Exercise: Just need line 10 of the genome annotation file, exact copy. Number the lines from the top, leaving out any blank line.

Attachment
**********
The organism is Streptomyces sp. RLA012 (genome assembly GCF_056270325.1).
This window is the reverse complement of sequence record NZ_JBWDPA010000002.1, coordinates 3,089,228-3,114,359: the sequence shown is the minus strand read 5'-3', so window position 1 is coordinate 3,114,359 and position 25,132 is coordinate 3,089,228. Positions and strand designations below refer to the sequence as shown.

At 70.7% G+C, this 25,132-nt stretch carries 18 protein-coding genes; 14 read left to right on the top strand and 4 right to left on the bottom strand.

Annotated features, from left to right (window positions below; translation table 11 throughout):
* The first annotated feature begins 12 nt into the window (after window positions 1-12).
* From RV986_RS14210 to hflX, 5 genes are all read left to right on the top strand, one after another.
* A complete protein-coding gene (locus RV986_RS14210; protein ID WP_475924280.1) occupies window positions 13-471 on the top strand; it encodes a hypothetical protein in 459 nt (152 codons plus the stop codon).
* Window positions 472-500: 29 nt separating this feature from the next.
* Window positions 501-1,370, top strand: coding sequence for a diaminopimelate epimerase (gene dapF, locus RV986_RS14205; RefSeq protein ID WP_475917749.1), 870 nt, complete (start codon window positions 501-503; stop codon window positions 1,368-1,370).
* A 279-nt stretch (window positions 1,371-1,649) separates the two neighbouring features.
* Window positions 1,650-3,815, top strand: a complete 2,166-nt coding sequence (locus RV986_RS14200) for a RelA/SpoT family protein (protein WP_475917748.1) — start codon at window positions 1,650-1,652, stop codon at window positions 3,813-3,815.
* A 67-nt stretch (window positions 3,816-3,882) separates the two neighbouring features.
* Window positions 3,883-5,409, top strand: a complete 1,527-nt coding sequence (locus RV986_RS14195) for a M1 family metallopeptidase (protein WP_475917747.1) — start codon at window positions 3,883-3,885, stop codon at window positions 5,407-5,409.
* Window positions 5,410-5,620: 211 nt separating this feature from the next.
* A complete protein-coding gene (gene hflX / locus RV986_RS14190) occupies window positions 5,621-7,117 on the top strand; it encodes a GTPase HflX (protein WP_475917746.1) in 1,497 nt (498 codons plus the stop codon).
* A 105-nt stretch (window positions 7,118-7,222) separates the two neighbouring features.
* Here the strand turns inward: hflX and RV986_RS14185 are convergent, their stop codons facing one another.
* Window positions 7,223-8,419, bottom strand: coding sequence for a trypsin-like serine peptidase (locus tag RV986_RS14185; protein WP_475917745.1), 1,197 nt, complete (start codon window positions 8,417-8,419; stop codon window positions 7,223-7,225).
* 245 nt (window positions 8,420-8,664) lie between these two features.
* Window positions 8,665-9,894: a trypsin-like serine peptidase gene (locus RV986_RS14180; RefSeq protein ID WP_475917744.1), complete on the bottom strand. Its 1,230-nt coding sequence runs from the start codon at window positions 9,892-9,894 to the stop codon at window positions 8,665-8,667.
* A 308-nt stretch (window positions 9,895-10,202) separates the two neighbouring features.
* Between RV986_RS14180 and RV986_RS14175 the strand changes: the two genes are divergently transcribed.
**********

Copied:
* A 279-nt stretch (window positions 1,371-1,649) separates the two neighbouring features.